November 21, 2019

Roaring back in response to cancer, family trauma

Six years ago, at age 28, singer-songwriter Benjamin Scheuer began suffering night sweats, severe weight loss and pain in his left lower back whenever he drank alcohol. Doctors initially dismissed his symptoms as psychosomatic, stemming from stress over his recent breakup with a longtime girlfriend.

But after Scheuer slipped and broke his pelvis, scans revealed a far more serious diagnosis: Stage IV Hodgkin’s lymphoma, which was literally eating his bones.

“I had cancer in my spine, lungs, ribs and lymph nodes, from my neck to my thighs,” he said. After six months of excruciating chemotherapy, and the requisite five years post-chemo waiting, he was declared cured last year.

Along the way, he began turning that ordeal and others from his ultimately uplifting life into an autobiographical one-man musical, “The Lion,” now at the Geffen Playhouse. Through folksy song and banter, the heart-rending show tells not only of his struggle with cancer but also of his fraught relationship with his late father, his joyful but eventually doomed romance with a quirky ex-girlfriend, and more. The 70-minute production won a Drama Desk Award for solo performance after its off-Broadway run in 2015.

In an interview at the Geffen, the charismatic Scheuer, 34, appeared the picture of health, with an ebullient manner and a mane of blond curls. But he remembered how writing the musical “was a way to control things over which I had no control. It was a kind of alchemy — making something good out of something bad.”

“The Lion” begins as Scheuer bounds on stage, surrounded by six guitars, and sings about one of his earliest memories: How his father, Richard, made him a toy banjo out of a cookie-tin lid and rubber bands when he was a toddler.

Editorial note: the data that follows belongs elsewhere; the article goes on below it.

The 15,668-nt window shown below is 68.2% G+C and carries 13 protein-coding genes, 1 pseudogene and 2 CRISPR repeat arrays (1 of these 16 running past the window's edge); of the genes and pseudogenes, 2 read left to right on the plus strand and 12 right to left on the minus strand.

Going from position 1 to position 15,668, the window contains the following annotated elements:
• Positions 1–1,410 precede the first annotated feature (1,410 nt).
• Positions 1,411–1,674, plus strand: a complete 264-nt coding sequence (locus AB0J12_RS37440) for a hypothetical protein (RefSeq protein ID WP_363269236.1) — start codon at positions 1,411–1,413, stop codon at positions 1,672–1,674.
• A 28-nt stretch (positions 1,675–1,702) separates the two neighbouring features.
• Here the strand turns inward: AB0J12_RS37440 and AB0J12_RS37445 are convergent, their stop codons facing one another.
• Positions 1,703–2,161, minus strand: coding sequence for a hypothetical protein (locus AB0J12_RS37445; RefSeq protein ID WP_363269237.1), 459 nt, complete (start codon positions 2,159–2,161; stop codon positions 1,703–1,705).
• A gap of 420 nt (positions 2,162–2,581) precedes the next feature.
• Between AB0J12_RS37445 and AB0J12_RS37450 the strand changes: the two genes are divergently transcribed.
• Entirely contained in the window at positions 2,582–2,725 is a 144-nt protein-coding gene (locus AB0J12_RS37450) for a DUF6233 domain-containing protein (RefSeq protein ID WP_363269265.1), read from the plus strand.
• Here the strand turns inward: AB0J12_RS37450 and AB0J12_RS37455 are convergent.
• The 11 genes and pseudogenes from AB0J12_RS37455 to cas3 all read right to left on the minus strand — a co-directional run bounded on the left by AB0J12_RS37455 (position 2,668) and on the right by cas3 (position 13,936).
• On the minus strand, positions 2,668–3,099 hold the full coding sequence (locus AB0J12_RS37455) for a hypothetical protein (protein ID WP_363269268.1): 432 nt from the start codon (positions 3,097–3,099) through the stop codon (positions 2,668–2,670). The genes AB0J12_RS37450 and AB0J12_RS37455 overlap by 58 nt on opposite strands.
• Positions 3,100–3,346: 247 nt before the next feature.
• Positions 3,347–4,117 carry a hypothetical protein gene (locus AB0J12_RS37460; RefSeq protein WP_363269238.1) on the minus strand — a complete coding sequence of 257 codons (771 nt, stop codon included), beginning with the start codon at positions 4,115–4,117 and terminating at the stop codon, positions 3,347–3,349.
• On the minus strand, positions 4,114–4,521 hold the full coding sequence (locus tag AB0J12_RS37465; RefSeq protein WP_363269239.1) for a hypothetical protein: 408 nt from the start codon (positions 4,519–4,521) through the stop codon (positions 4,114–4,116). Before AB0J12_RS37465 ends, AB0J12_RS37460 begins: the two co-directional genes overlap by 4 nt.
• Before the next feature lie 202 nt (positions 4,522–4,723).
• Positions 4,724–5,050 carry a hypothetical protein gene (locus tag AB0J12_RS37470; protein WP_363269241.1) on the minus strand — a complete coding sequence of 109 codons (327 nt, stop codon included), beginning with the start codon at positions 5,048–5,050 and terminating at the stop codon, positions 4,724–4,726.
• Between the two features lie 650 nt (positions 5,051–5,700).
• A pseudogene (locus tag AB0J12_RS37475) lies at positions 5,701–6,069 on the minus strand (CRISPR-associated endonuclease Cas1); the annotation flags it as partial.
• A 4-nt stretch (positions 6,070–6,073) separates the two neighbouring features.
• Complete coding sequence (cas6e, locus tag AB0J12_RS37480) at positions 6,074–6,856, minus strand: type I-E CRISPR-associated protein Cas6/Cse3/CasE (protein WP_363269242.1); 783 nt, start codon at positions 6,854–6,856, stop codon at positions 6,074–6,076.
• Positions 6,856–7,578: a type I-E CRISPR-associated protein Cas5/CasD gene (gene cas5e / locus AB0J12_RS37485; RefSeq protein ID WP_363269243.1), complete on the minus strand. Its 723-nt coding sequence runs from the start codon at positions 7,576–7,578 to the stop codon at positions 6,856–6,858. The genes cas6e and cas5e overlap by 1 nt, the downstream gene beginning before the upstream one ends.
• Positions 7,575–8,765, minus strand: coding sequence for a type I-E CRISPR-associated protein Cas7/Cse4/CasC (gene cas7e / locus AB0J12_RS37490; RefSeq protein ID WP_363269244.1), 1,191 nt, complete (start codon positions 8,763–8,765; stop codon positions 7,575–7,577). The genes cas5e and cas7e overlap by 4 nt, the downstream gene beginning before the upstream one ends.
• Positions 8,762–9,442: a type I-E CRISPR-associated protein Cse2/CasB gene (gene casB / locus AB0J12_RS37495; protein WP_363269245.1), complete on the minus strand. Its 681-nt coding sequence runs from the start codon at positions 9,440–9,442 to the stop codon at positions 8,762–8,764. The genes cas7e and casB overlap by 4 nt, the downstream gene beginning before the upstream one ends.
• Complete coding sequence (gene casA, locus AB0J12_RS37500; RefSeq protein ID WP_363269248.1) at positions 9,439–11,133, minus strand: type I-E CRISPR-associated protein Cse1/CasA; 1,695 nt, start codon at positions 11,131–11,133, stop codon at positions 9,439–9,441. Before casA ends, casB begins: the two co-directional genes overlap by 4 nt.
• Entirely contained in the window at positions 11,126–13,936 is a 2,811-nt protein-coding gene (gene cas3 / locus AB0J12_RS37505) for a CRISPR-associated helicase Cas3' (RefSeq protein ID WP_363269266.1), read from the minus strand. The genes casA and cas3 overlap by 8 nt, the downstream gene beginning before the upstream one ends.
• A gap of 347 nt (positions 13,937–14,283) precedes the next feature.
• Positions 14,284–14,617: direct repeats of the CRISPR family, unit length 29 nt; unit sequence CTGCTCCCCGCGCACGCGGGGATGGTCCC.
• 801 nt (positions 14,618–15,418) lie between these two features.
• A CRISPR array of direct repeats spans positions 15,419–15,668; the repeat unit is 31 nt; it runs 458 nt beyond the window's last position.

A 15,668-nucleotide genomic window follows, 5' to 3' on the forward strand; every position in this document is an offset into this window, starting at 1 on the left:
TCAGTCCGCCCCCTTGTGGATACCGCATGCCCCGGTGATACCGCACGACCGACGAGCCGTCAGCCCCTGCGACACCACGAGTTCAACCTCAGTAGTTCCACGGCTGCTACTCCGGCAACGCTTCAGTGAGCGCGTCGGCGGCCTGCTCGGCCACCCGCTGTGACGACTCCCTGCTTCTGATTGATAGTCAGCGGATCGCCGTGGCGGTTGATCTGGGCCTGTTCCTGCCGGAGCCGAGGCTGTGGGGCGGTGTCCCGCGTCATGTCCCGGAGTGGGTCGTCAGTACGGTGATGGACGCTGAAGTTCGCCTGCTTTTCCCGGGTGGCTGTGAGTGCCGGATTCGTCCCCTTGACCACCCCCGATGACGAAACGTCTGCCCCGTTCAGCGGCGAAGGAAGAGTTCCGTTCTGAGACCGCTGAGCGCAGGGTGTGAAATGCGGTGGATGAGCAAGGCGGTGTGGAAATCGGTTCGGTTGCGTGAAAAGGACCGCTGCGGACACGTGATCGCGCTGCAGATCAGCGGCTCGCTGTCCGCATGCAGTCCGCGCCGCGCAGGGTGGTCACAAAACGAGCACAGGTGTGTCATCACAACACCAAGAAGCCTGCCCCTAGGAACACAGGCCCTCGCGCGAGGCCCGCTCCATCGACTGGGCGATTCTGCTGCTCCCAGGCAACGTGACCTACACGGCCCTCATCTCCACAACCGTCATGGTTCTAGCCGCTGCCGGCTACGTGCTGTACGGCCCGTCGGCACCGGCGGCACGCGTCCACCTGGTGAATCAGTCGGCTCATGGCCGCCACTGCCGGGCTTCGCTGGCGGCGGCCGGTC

Richard Scheuer had a bachelor’s degree in economics from Harvard and a law degree from Columbia, and he worked on Wall Street. But he was also a talented amateur guitarist who instilled a love of music in his son. Father and son often played music together, along with Benjamin’s two younger brothers.

Years later, Benjamin even put his own musical spin on his bar mitzvah. “My cantor told me, disparagingly, that I sang my Torah portion like a musical theater performer,” he told The Journal. “But I didn’t find that derogatory at all; I took it as a great compliment.”

All the while, Richard suffered from depression and sometimes behaved unpredictably. In “The Lion,” Scheuer describes how his father once stomped on his water gun. “I ask my friend, ‘What do you do when your Dad breaks your toys?’ ” he says in the show. “He looks at me like I’m insane.”

During the interview, Scheuer recalled a heated argument with his father when he was 13: “I remember him making me feel stupid and small,” he said. That night, Benjamin taped a note on his parents’ bedroom door, “thanking” his father for “showing me the kind of man you really are… The kind of man that I don’t want to play music with. The kind of man that I don’t want to be,” he says in “The Lion.”